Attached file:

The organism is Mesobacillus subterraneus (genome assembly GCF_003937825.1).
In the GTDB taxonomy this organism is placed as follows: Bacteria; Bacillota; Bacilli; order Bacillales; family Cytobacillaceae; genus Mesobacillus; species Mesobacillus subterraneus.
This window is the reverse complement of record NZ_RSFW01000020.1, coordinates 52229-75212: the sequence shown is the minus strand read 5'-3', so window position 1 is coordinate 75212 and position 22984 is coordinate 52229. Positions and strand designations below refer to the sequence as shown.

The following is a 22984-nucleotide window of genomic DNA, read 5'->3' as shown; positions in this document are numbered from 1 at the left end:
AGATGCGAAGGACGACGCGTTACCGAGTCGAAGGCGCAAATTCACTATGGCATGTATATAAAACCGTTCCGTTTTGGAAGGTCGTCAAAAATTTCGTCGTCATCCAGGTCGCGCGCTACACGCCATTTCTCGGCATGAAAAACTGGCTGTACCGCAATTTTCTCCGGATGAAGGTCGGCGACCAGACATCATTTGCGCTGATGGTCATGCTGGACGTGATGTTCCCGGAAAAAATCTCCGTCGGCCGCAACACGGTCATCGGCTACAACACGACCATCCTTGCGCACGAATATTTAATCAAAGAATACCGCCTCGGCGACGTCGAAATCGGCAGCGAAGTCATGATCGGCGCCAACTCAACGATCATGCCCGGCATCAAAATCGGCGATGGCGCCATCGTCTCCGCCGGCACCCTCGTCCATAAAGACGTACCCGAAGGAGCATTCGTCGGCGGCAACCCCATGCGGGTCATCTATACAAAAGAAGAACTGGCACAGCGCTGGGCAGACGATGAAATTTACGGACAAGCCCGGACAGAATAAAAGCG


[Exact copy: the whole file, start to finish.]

The organism is Mesobacillus subterraneus (genome assembly GCF_003937825.1).
In the GTDB taxonomy this organism is placed as follows: Bacteria; Bacillota; Bacilli; order Bacillales; family Cytobacillaceae; genus Mesobacillus; species Mesobacillus subterraneus.
This window is the reverse complement of record NZ_RSFW01000020.1, coordinates 52229-75212: the sequence shown is the minus strand read 5'-3', so window position 1 is coordinate 75212 and position 22984 is coordinate 52229. Positions and strand designations below refer to the sequence as shown.

The following is a 22984-nucleotide window of genomic DNA, read 5'->3' as shown; positions in this document are numbered from 1 at the left end:
AGATGCGAAGGACGACGCGTTACCGAGTCGAAGGCGCAAATTCACTATGGCATGTATATAAAACCGTTCCGTTTTGGAAGGTCGTCAAAAATTTCGTCGTCATCCAGGTCGCGCGCTACACGCCATTTCTCGGCATGAAAAACTGGCTGTACCGCAATTTTCTCCGGATGAAGGTCGGCGACCAGACATCATTTGCGCTGATGGTCATGCTGGACGTGATGTTCCCGGAAAAAATCTCCGTCGGCCGCAACACGGTCATCGGCTACAACACGACCATCCTTGCGCACGAATATTTAATCAAAGAATACCGCCTCGGCGACGTCGAAATCGGCAGCGAAGTCATGATCGGCGCCAACTCAACGATCATGCCCGGCATCAAAATCGGCGATGGCGCCATCGTCTCCGCCGGCACCCTCGTCCATAAAGACGTACCCGAAGGAGCATTCGTCGGCGGCAACCCCATGCGGGTCATCTATACAAAAGAAGAACTGGCACAGCGCTGGGCAGACGATGAAATTTACGGACAAGCCCGGACAGAATAAAAGCG